13. Add the cinnamon, cumin and bulgar wheat and stir together for a minute.
14. Pour in the hot stock (you will need to season with some salt if your stock is home-made), cover and cook gently for 10 minutes or until tender.
15. Add the roasted aubergine for the final 3 minutes.
16. Once the lamb is cooked, remove to a board and leave to rest loosely covered with foil for 15 minutes. Spoon off any fat on top of the lamb and keep the juices warm in a small pan.
17. Once the lamb has rested, shred onto a warm plate and keep warm in the now cooling oven, covered with foil.
18. Pour 1 tablespoonful of boiling water over the saffron threads and leave for 5 minutes, then stir into the yogurt with the lemon juice, garlic and oil, plus some salt and pepper.
19. Spoon the bulgar pilaf onto a warm platter and top with the shredded lamb and any juices.
20. Sprinkle with the mint and pomegranate seeds and serve with the yogurt dressing and the salad, tossed with its dressing.

This recipe can be found in Amazing Grains.

Nasi goreng

Photography by Jonathan Gregson

One of Indonesia’s national dishes, Nasi Goreng actually hails from China, but was introduced when the Chinese traded with Indonesia from about 2000 BC. The dish varies from place to place, sometimes using prawns and chicken, sometimes using just vegetables, but is unified by the fact that it always features fried rice and is served with a fried egg on top. This version was taught to me at an Indonesian hawker stall – it’s super quick to make and is made all in one wok. I love a handful or two of beansprouts added at the end, but I’m not sure that’s done in Indonesia! You can use wholegrain rice for added nutrients. It’s best to have all your ingredients prepped and ready to add to the wok for speedy stir-frying.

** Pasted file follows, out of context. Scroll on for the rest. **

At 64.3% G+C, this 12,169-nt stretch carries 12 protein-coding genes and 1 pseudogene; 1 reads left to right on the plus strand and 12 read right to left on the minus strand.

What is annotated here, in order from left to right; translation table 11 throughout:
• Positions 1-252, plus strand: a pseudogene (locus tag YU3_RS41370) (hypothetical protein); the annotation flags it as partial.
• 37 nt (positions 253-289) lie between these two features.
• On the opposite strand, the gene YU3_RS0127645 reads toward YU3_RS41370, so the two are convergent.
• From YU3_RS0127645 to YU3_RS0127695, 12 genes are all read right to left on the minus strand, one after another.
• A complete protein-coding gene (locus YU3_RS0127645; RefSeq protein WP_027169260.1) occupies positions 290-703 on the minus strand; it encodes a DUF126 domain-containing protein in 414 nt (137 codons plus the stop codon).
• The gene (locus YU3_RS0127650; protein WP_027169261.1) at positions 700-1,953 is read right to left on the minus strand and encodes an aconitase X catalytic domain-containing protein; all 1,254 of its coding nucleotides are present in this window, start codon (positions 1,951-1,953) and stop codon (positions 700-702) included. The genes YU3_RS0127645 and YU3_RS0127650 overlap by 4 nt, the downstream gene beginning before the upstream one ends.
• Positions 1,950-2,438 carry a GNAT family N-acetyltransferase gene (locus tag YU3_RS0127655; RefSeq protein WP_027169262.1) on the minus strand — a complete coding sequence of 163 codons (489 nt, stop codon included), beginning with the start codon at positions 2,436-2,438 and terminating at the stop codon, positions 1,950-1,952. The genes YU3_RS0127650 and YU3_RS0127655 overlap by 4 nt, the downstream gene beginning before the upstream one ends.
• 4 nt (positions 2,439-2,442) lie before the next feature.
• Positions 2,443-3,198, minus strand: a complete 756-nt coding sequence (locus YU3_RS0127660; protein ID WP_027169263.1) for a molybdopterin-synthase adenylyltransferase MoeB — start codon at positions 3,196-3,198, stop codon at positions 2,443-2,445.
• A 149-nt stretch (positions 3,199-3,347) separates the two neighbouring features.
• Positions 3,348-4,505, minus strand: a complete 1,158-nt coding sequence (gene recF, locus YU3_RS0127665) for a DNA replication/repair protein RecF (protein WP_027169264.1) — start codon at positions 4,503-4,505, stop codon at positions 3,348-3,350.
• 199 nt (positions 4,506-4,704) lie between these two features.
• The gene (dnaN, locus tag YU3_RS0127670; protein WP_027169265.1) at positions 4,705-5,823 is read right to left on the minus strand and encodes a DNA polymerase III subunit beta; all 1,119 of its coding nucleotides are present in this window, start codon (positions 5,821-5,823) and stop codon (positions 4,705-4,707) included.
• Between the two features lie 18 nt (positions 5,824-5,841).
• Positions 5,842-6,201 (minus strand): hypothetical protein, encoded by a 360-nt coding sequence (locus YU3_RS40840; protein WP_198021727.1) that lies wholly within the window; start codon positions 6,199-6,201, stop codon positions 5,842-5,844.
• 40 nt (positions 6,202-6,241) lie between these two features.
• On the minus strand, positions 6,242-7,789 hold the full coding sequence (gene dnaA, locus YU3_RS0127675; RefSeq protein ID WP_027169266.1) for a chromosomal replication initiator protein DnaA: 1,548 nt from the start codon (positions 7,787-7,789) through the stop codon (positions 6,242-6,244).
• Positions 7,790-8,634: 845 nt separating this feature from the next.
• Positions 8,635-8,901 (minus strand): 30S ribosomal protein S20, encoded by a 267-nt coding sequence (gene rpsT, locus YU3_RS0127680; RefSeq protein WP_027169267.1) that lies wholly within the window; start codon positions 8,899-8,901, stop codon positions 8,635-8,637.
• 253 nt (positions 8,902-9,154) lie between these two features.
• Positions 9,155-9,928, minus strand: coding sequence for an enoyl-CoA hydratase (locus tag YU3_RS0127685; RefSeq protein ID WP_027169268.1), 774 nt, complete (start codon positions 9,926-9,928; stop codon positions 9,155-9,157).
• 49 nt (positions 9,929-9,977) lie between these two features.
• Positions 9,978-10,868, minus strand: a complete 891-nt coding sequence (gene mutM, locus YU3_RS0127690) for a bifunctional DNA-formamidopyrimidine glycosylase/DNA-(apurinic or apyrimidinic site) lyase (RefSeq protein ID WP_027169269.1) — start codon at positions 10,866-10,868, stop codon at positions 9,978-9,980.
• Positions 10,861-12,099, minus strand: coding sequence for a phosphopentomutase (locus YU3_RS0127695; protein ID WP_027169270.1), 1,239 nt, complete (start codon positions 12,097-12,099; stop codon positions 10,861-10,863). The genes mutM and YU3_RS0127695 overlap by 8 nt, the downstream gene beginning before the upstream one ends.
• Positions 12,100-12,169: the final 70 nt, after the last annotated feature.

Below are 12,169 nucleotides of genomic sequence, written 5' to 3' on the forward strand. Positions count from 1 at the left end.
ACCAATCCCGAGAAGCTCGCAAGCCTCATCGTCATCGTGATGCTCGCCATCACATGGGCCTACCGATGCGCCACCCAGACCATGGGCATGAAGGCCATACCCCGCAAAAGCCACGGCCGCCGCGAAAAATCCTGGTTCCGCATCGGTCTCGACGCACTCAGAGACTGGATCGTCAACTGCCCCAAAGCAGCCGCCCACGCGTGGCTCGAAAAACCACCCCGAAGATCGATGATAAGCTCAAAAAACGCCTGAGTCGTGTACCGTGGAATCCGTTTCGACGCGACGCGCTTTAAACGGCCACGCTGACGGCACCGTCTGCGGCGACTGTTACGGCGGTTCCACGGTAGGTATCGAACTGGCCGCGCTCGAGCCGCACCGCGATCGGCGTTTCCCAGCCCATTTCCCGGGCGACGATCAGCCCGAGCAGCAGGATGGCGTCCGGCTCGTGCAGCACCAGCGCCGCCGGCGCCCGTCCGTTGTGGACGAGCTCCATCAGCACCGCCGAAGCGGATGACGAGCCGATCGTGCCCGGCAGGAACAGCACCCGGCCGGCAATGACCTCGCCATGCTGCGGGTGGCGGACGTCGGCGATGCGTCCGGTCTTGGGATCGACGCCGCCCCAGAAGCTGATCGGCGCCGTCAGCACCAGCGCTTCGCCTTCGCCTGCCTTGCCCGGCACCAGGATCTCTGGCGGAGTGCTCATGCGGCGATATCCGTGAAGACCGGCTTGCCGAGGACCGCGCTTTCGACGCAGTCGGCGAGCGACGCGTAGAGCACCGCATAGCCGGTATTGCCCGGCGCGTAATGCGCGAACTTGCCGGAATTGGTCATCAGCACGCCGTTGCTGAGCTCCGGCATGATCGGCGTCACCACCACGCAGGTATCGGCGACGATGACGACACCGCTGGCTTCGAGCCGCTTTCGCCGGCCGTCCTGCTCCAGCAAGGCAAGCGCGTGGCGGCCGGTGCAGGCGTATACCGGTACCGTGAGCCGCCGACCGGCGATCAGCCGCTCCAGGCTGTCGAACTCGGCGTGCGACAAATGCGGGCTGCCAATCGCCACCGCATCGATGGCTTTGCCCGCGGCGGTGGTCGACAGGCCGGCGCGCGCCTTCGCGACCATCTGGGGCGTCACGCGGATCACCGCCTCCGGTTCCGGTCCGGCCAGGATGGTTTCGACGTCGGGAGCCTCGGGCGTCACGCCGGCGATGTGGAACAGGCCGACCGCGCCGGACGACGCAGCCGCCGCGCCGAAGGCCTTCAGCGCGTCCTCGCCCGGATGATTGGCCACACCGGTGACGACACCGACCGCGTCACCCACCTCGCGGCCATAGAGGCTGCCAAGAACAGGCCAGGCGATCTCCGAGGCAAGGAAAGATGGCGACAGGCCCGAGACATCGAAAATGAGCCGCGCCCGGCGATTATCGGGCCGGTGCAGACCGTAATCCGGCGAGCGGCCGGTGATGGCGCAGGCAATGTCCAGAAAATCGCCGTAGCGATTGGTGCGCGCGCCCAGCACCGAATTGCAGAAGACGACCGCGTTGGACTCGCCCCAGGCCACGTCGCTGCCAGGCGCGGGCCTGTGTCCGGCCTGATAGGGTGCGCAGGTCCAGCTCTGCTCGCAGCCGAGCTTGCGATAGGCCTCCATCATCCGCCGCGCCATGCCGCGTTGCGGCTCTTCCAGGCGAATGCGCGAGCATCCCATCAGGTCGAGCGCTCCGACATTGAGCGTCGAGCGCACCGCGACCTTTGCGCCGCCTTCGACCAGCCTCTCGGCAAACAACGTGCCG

Serves 2
2 tablespoons vegetable oil
4 free-range eggs
1 onion, sliced
350g skinless and boneless chicken thighs, cut into small chunks
2 garlic cloves, chopped 200g greens, such as kai lan, spring greens or cabbage, shredded
300g cooked white long-grain rice, cooled
2 tablespoons oyster sauce
11⁄2 tablespoons dark soy sauce
1 tablespoon sesame oil

1. First, heat half the oil in a wok and fry the eggs until nearly cooked. Transfer to a plate. Keep warm in a low oven.
2. Add the onion to the wok with a little extra oil if needed and fry until beginning to soften.
3. Throw in the chicken, turn the heat to high and brown all over.
4. Reduce the heat to medium, add the garlic and shredded greens and stir-fry for 1–2 minutes or until cooked but still crunchy.
5. Add the rice, oyster sauce, soy sauce and sesame oil.
6. Season and stir together to heat through.
7. Serve topped with the fried eggs.

Alternative to cooked white long-grain rice: cooked brown Basmati rice

This recipe can be found in Amazing Grains.

Prawn, pea, lemon and mint risotto

Photography by Jonathan Gregson